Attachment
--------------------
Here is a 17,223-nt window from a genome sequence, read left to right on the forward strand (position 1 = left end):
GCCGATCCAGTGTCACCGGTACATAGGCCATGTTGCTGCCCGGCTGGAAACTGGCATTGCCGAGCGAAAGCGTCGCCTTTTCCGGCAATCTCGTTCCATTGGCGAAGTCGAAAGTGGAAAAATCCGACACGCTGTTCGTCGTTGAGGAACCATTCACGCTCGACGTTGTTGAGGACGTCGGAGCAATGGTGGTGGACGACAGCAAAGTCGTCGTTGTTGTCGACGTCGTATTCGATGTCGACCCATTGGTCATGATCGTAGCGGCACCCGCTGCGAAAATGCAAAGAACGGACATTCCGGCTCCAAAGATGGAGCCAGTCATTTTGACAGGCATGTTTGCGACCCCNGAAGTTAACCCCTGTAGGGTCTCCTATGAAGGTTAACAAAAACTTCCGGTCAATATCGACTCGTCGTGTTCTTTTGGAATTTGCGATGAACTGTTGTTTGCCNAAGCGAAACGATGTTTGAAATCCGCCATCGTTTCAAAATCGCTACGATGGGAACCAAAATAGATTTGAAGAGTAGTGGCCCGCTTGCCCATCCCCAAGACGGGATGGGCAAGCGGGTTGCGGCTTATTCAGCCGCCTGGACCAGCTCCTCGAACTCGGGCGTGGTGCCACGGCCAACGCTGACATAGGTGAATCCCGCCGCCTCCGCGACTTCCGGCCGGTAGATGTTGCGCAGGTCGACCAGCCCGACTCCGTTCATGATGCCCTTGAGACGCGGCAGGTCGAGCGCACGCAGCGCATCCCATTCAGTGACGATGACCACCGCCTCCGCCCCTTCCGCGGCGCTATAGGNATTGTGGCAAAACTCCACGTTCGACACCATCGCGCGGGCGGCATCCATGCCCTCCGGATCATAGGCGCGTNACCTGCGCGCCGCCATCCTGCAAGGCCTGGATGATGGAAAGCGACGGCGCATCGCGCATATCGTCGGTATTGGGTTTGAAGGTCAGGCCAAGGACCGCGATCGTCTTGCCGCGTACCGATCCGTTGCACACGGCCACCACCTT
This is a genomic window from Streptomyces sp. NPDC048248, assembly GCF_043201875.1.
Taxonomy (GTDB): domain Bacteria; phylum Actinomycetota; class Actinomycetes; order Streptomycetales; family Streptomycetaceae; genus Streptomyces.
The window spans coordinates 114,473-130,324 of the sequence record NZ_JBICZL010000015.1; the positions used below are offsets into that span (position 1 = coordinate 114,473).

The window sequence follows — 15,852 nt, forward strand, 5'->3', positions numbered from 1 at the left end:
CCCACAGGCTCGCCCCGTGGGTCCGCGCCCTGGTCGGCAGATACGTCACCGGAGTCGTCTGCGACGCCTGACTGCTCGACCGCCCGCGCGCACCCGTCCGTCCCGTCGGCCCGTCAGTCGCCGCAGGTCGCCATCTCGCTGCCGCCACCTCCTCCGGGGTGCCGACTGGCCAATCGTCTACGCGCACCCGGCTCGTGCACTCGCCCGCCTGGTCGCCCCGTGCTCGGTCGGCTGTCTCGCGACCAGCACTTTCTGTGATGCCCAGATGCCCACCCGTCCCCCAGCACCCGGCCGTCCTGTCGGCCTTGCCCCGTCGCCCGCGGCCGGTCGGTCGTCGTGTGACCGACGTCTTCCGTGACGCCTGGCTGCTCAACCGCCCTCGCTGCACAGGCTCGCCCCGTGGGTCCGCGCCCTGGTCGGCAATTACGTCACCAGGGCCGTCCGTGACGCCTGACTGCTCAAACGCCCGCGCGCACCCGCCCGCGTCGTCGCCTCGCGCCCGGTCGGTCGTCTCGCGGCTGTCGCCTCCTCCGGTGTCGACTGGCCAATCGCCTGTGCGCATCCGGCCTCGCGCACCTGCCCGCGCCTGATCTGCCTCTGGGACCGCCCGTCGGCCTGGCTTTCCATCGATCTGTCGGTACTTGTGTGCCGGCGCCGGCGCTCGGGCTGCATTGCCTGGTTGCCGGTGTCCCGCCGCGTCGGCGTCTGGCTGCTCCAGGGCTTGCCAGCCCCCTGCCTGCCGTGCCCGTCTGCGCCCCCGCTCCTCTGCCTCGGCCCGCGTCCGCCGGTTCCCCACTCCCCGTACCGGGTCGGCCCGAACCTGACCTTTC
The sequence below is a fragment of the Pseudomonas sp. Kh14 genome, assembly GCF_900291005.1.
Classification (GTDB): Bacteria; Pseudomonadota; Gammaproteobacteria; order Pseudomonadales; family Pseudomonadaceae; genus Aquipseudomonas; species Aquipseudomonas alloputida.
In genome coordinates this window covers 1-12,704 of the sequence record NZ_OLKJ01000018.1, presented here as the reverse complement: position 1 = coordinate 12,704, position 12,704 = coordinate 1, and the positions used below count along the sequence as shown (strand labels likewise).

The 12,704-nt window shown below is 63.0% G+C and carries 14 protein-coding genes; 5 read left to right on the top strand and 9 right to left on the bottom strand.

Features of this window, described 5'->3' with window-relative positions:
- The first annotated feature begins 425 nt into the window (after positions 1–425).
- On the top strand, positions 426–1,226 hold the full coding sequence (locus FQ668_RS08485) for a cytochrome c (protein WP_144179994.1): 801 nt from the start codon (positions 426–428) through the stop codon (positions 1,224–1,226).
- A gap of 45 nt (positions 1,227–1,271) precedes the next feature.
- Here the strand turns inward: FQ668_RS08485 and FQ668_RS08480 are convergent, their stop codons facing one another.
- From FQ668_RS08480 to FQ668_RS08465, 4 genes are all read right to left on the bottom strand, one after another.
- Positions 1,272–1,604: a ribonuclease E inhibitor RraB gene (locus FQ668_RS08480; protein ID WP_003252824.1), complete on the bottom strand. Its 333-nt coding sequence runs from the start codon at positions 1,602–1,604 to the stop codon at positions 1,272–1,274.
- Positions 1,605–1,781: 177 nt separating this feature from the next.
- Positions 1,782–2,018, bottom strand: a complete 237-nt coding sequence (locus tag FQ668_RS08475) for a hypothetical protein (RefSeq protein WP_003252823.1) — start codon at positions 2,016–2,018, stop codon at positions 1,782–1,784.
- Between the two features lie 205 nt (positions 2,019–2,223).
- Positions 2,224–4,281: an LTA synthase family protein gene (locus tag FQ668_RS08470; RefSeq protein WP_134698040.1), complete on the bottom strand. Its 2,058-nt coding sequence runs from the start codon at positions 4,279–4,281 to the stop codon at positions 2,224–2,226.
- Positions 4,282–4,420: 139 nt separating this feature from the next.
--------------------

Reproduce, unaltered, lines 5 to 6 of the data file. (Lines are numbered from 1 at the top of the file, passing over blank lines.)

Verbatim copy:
The window spans coordinates 114,473-130,324 of the sequence record NZ_JBICZL010000015.1; the positions used below are offsets into that span (position 1 = coordinate 114,473).

The window sequence follows — 15,852 nt, forward strand, 5'->3', positions numbered from 1 at the left end: